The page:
Facebook lifts U.S. stocks as dollar, global shares fall

NEW YORK Thu Jul 25, 2013 5:06pm EDT

1 of 10. Traders work on the floor of the New York Stock Exchange shortly after the markets opening in New York, July 22, 2013.

Credit: Reuters/Lucas Jackson

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NEW YORK (Reuters) - The dollar and global equity markets fell on Thursday after mixed corporate earnings and renewed worries about growth in China weighed on investor sentiment, but a 30 percent jump in Facebook Inc shares lifted U.S. stocks from the doldrums.

Facebook (FB.O) posted its biggest single-day percentage gain ever a day after the world's No. 1 social network reported a better-than-expected surge in mobile advertising.

Facebook was the most actively traded Nasdaq-listed share, surpassing the second-most active by 4 to 1, in volume that was the heaviest since its marred IPO more than a year ago.

The late-day U.S. stock rally came as global equity markets fell after profit warnings in Europe by German heavyweights BASF (BASFn.DE) and Siemens (SIEGn.DE). Corporate America's earnings for the most part have failed to impress, even as General Motors (GM.N) and Dow Chemical Co (DOW.N) posted strong results.

"The market is anticipating a pick-up in corporate profits, looking to later parts of this year, but we're not seeing robust earnings in the here and now," said Kevin Caron, market strategist at Stifel, Nicolaus & Co in Florham Park, New Jersey.

Of the 233 companies in the S&P 500 that have posted results through early Thursday, 67.8 percent beat analyst expectations, slightly better than the past four quarters and above the 63 percent average since 1994, Thomson Reuters I/B/E/S said.

The Dow Jones industrial average .DJI closed up 13.37 points, or 0.09 percent, to end at 15,555.61. The Standard & Poor's 500 Index .SPX rose 4.31 points, or 0.26 percent, to finish at 1,690.25. The Nasdaq Composite Index .IXIC gained 25.59 points, or 0.71 percent, to close at 3,605.19.

Global shares as measured by MSCI's all-country world index .MIWD00000PUS fell 0.1 percent, while the FTSEurofirst 300 .FTEU3 index of top European shares closed down 0.45 percent at 1,209.11.

Major indexes in Britain, France and Germany also closed lower.

In London, mining shares were big losers, led by Anglo American (AAL.L) and Rio Tinto (RIO.L), as mounting worries about China halted a recovery rally in the sector.

The dollar fell against the euro and the yen as investors saw positive economic news in Europe, but a rise in U.S. business spending plans for a third straight month in June was not enough to drive the U.S. currency.

German government bonds fell as better data from major European economies this week prompted investors to dump safe-haven assets.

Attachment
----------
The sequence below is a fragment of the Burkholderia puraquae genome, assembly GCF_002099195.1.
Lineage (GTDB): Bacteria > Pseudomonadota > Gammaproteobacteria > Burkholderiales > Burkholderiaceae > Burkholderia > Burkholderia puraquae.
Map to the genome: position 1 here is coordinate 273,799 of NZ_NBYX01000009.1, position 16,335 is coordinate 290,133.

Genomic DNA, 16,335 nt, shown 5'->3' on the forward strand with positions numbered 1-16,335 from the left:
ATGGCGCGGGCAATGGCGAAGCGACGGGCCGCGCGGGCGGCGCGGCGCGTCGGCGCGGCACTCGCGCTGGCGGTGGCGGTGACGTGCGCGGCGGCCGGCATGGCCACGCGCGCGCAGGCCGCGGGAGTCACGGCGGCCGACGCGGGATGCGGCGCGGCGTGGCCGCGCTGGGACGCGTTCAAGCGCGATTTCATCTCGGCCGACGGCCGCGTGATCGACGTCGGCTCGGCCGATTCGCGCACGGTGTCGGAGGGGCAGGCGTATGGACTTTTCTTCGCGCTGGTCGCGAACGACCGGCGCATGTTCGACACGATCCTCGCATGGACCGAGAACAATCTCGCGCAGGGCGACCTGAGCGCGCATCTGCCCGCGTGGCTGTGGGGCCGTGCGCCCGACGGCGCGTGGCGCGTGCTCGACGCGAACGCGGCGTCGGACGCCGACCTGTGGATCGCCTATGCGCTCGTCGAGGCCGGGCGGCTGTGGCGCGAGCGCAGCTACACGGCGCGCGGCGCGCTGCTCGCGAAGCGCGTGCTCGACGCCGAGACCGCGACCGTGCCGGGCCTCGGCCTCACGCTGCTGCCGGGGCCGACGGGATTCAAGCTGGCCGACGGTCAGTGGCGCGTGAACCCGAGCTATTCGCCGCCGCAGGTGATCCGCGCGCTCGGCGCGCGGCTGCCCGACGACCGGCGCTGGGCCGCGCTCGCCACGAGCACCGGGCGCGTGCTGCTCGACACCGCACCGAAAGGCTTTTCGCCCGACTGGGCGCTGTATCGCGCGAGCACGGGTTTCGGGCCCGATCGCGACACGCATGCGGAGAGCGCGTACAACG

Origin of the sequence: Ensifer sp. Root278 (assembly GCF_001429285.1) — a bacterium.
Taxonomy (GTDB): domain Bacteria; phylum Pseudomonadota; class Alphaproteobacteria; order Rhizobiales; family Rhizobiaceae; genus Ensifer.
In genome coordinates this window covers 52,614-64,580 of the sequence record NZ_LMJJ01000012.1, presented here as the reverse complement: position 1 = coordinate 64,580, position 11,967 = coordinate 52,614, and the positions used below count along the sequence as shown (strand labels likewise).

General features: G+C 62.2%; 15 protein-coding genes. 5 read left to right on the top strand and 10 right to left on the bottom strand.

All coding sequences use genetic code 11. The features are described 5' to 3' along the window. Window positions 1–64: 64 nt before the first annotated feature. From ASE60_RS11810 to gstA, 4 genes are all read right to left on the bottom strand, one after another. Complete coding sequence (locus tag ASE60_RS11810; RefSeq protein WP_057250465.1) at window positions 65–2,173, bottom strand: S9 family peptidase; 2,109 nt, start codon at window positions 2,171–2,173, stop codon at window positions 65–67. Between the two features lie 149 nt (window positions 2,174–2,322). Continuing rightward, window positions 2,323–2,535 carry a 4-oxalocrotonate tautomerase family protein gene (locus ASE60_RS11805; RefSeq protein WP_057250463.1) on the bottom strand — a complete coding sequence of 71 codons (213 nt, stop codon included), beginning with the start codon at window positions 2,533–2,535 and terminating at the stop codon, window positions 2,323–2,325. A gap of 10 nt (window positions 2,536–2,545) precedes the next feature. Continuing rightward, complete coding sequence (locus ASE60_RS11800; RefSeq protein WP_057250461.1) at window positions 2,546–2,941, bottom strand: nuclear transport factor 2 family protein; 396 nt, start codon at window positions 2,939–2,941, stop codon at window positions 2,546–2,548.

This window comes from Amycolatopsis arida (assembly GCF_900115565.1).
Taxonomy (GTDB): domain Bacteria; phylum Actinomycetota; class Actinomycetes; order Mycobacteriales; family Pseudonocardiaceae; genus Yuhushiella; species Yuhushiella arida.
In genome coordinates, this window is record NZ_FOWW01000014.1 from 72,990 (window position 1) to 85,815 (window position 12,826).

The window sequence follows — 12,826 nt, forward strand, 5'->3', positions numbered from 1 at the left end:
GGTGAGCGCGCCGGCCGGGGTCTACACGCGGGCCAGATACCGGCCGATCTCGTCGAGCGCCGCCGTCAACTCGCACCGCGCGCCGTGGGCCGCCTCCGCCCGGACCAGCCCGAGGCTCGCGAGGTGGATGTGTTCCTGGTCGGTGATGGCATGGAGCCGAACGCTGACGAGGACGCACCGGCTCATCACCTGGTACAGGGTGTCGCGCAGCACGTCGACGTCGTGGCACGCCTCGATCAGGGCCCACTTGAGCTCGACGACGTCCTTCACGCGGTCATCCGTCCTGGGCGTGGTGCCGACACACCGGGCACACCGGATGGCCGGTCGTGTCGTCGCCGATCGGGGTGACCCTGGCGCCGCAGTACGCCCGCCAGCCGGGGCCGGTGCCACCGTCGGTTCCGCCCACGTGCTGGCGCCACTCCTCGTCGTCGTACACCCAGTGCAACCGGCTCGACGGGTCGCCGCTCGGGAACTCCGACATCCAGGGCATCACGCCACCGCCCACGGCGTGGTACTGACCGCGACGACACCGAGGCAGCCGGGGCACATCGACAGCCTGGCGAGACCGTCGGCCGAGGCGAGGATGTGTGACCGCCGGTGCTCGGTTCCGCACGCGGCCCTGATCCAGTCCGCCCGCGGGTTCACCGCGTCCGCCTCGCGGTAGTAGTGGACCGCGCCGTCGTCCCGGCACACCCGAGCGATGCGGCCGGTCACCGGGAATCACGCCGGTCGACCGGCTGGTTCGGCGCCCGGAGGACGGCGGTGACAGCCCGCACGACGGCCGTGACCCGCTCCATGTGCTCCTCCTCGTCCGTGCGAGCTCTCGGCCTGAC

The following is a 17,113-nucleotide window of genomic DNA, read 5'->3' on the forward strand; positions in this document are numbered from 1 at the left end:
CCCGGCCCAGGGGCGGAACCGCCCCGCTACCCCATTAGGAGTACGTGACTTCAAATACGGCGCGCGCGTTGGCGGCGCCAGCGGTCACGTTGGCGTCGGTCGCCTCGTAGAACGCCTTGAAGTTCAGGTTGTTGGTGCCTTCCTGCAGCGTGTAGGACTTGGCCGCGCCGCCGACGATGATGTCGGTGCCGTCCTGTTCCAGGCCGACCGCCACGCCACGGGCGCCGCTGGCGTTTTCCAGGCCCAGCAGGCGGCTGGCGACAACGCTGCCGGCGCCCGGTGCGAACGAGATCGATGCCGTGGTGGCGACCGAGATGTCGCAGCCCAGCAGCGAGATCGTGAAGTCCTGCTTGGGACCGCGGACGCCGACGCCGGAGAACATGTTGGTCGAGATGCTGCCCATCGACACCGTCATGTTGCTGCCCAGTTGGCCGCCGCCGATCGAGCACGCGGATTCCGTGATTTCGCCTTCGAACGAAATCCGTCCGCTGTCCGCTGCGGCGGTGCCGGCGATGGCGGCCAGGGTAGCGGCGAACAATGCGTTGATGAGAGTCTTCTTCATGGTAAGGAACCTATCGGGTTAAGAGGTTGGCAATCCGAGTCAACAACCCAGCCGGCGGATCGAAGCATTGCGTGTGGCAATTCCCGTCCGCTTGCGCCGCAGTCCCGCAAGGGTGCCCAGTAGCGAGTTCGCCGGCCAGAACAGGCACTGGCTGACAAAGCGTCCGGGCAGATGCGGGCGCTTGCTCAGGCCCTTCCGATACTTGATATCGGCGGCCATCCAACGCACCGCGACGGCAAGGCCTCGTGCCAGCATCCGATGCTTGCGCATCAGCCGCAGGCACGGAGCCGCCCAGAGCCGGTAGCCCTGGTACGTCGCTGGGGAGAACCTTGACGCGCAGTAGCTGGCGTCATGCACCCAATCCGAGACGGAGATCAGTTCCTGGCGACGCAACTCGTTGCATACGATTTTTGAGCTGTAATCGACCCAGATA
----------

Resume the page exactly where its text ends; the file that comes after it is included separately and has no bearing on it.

German business morale rose for a third straight month in July, Spain's unemployment rate fell for the first time in two years and UK growth sped up in the second quarter.

German 10-year yields were up 3.2 basis points at 1.67 percent, while German Bund futures settled down 44 ticks at 142.28 after Wednesday's more than full-point drop.

The benchmark 10-year U.S. Treasury note was up 1/32 to yield 2.579 percent.

The euro was near a one-month peak in New York trading after the German Ifo survey. The influential think tank's business climate index rose to 106.2 in July from 105.9 a month ago, just ahead of forecasts of a 106.1 reading.

The dollar index .DXY fell 0.7 percent to 81.683, while the euro rose to $1.3295, the highest since June 20, and was last at $1.3291, up 0.7 percent.

The dollar fell 1.2 percent against the yen to 99.04 yen.

Crude edged higher in choppy trade after initially falling on concerns over weak Chinese economic data dimming the outlook for demand in the world's No. 2 oil consumer. U.S. crude output reached the highest rate in more than two decades.

Brent crude oil rebounded, rising 46 cents to settle at $107.65 a barrel.

U.S. crude futures rose 10 cents to settle at $105.49 a barrel.

(Additional reporting by Richard Hubbard in London; Editing by James Dalgleish and Dan Grebler)

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Comments (1)
AlkalineState wrote:
How exactly does facebook ‘lift U.S. stocks.’ ??

They supply nothing. And they don’t order supplies from other companies. They are not in a supply chain at all. Their relative success or failure would appear to have no impact on other companies. Whatsoever. No? What are they going to do with their cash that would ‘lift’ other companies, order up 300 million smiley face emoticons from an Amazon warehouse in Cleveland? This is facebook, folks. Investors have gotten stupid, I guess.

Facebook ripple effect. Good one.

Jul 25, 2013 5:42pm EDT  --  Report as abuse
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